To deal with periodicity at different levels of granularity (e.g. hourly, daily, weekly, monthly, quarterly, yearly) the authors train multiple models, each at different time horizons / interval granularities. It strikes me that fits very well with models for aggregating time-series data in blocks whereby we maintain e.g. by the minute data for several hours, and then this gets rolled up into hourly aggregates at the next level, which get rolled up into daily aggregates, and so on. The further back in time you go, the more coarse-grained the data that is retained.

Combining multiple RNNs (LSTMs) allows the DBMS to handle immediate problems where accuracy is more important as well as to accommodate longer term planning where the estimates can be broad.

The control framework continuously monitors the system performance and plans and executes optimisations to improve performance. It’s like a classical AI agent that observes its environment and makes plans to meet its goals by selecting out of a set of possible actions at each time step. This is also the domain of reinforcement learning therefore, and if we choose to go deep, of architectures such as DQNs. Peloton maintains a catalog of actions available to it, together with a history of what happened when it invoked them in the past.

[From the set of available actions] the DBMS chooses which one to deploy based on its forecasts, the current database configuration, and the objective function (latency minimisation). Control theory offers an effective methodology for tackling this problem. One particular approach, known as the receding-horizon control model (RHCM) is used to manage complex systems like self-driving cars.

The basic idea is quite straightforward. At each time step the agent looks ahead for some finite time horizon using its forecasts, and searches for a sequence of actions to minimise the objective function. It then takes only the first action in that sequence, and waits for this deployment to complete before re-planning what to do next (c.f., STRAW which we looked at a couple of weeks ago, that learns when to stick with multi-action plans, and when to replan).

Under RHCM, the planning process is modelled as a tree where each level contains every action that the DBMS can invoke at that moment. The system explores the tree by estimating the cost-benefit of actions and chooses an action sequence with the best outcome.

Forecasts are weighted by their time horizon so that nearer-in forecasts have greater weight in the cost-benefit analysis.

Initial results

The authors integrated TensorFlow inside Peleton and trained two RNNs on 52 million queries from one month of traffic for a popular site. The first model predicts the number of queries arriving over the next hour at one-minute granularity. It takes as input a 120-element vector with the arrival rates for the past two hours, and outputs a 60-element vector with predictions for the next hour. The second model uses a 24-hour horizon with one-hour granularity. It takes as input an 24-element vector for the previous day, and outputs a scalar prediction for the next day.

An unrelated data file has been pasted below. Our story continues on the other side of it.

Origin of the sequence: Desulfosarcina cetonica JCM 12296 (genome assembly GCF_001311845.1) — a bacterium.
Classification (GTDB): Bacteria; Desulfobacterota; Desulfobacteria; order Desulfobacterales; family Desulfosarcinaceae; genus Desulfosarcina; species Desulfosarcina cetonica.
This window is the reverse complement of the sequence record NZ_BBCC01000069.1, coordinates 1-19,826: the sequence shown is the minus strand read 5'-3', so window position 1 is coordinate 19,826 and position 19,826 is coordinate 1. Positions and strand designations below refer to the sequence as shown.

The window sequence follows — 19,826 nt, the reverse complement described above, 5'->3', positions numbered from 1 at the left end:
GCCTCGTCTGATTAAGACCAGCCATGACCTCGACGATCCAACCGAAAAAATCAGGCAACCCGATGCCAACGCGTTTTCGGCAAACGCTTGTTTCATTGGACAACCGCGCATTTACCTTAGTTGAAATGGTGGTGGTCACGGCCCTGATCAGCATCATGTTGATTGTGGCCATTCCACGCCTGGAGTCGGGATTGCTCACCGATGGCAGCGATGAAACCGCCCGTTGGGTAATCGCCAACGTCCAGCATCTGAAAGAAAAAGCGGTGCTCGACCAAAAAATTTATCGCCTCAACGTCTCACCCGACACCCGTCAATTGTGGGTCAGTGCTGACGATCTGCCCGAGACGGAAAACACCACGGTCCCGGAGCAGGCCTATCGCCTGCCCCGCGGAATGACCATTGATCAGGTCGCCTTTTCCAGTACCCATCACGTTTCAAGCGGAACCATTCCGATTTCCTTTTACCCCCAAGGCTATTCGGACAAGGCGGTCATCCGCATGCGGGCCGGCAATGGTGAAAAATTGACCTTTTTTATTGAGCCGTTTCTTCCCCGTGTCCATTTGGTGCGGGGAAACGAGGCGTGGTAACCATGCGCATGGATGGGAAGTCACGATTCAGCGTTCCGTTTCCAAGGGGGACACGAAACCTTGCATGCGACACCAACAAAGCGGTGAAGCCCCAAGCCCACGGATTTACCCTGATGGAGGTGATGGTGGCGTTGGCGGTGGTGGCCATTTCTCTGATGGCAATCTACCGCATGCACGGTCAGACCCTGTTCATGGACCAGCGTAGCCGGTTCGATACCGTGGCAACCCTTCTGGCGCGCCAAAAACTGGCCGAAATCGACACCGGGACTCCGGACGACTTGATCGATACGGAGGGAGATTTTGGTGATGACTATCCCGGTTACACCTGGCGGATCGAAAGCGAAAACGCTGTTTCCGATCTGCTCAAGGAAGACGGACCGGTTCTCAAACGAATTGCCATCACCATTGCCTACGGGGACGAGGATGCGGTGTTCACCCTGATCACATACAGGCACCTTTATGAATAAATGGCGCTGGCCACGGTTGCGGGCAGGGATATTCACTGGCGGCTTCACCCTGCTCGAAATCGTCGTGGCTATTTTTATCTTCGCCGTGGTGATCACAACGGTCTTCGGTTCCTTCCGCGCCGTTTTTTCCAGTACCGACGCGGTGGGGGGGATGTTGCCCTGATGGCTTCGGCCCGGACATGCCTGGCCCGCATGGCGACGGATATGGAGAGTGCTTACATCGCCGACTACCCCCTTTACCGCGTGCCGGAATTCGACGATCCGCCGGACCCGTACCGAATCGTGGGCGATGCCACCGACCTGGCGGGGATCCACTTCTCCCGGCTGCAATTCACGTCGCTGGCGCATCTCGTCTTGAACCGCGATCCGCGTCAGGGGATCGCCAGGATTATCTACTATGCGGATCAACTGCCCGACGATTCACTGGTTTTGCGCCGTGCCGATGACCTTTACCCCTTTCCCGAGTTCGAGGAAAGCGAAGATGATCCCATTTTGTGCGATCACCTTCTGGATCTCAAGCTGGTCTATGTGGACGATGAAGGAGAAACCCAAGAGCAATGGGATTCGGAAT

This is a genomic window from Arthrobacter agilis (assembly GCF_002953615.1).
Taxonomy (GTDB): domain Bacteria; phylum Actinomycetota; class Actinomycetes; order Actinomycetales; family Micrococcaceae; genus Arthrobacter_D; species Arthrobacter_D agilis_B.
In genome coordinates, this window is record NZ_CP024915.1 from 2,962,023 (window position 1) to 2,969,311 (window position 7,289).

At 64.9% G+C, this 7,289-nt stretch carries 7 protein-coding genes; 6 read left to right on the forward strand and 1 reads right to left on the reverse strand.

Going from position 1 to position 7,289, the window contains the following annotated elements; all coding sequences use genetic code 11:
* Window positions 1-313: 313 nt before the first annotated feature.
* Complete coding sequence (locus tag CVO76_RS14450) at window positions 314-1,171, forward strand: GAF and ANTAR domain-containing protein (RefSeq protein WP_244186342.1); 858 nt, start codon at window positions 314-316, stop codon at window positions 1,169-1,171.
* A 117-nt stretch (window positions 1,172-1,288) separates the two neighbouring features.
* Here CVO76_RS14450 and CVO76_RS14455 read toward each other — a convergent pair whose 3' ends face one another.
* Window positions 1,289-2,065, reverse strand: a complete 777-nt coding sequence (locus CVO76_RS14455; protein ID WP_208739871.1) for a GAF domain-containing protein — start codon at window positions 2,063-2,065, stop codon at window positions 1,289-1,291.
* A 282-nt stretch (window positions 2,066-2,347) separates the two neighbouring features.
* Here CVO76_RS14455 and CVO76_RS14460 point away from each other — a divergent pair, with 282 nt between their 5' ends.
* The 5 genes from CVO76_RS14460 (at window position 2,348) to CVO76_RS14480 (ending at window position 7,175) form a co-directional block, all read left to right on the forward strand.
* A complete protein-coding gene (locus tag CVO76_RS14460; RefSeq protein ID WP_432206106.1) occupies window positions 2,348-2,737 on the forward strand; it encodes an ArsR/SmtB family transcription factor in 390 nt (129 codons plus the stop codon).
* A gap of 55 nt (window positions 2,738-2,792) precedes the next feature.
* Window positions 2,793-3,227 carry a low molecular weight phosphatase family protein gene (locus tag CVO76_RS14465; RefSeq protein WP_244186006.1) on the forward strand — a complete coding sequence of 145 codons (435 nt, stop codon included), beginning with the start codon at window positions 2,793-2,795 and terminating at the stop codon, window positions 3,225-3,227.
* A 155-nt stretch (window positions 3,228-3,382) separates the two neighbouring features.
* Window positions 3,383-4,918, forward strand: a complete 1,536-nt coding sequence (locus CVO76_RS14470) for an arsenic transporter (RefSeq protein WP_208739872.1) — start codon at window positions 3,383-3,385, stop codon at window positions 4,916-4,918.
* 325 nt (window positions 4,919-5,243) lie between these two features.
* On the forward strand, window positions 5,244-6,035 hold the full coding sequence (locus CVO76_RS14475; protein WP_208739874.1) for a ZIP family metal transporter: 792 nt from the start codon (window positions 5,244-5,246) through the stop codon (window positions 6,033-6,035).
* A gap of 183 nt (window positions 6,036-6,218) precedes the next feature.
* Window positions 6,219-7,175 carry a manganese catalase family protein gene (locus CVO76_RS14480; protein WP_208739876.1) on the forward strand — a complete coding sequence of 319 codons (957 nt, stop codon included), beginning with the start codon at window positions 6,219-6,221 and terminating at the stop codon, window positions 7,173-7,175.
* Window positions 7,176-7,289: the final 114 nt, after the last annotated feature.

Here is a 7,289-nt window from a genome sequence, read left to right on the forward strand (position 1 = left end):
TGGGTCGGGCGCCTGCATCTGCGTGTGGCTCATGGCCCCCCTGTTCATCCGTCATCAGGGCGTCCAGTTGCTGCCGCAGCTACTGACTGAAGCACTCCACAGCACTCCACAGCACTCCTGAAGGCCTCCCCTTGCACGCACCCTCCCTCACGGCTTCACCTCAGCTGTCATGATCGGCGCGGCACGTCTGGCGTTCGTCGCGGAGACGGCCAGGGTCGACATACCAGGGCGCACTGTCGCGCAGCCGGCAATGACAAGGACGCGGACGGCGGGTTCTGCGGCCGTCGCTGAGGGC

Using these models, we then enable the data optimization actions in Peloton where it migrates tables to different layouts based on the type of queries that access them…

The RNNs produce accurate forecasts as can be seen below:

Using these forecasts, the optimiser is able to reduce overall latency by switching layouts between daytime OLTP and night time OLAP queries.

These early results are promising: (1) RNNs accurately predict the expected arrival rate of queries. (2) hardware-accelerated training has a minor impact on the DBMS’s CPU and memory resources, and (3) the system deploys actions without slowing down the application. The next step is to validate our approach using more diverse database workloads and support for additional actions.

Machine learning for system optimisation

It’s not just tuning of DBMSs that has become a black art. One of the companies I’m involved with, Skipjaq, has been studying the opportunities to reduce latencies through automated tuning of cloud instance type, OS, JVM, and framework settings. Optimising the settings across all of those variables for a given workload is also a black art – and one that most teams simply don’t have the resources or skills to undertake. Skipjaq uses machine learning techniques to perform the optimisation and the results with customer workloads so far show that there are significant performance gains to be had for nearly all applications as a result of the process. You can find out more and even give it a test drive at Tell them I sent you ;).